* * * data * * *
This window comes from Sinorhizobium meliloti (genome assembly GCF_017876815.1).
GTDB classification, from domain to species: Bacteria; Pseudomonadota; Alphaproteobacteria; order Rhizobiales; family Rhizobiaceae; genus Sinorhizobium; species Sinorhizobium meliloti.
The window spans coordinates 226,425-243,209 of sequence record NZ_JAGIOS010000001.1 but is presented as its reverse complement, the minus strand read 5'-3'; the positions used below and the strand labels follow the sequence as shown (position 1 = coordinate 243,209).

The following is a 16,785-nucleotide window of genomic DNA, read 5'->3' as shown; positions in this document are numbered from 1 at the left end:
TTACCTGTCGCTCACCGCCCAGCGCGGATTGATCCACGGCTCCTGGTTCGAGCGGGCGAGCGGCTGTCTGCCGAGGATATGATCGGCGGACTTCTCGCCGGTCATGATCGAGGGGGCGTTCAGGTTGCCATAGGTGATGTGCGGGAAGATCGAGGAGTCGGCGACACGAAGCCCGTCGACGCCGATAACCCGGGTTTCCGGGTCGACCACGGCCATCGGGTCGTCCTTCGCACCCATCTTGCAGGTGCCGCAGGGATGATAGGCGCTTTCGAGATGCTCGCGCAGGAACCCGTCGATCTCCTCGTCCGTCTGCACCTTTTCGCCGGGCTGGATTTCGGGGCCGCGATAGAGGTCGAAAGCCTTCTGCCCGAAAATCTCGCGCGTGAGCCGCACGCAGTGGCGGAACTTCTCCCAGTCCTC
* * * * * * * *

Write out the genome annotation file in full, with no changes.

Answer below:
This window comes from Sinorhizobium meliloti (genome assembly GCF_017876815.1).
GTDB classification, from domain to species: Bacteria; Pseudomonadota; Alphaproteobacteria; order Rhizobiales; family Rhizobiaceae; genus Sinorhizobium; species Sinorhizobium meliloti.
The window spans coordinates 226,425-243,209 of sequence record NZ_JAGIOS010000001.1 but is presented as its reverse complement, the minus strand read 5'-3'; the positions used below and the strand labels follow the sequence as shown (position 1 = coordinate 243,209).

The following is a 16,785-nucleotide window of genomic DNA, read 5'->3' as shown; positions in this document are numbered from 1 at the left end:
TTACCTGTCGCTCACCGCCCAGCGCGGATTGATCCACGGCTCCTGGTTCGAGCGGGCGAGCGGCTGTCTGCCGAGGATATGATCGGCGGACTTCTCGCCGGTCATGATCGAGGGGGCGTTCAGGTTGCCATAGGTGATGTGCGGGAAGATCGAGGAGTCGGCGACACGAAGCCCGTCGACGCCGATAACCCGGGTTTCCGGGTCGACCACGGCCATCGGGTCGTCCTTCGCACCCATCTTGCAGGTGCCGCAGGGATGATAGGCGCTTTCGAGATGCTCGCGCAGGAACCCGTCGATCTCCTCGTCCGTCTGCACCTTTTCGCCGGGCTGGATTTCGGGGCCGCGATAGAGGTCGAAAGCCTTCTGCCCGAAAATCTCGCGCGTGAGCCGCACGCAGTGGCGGAACTTCTCCCAGTCCTC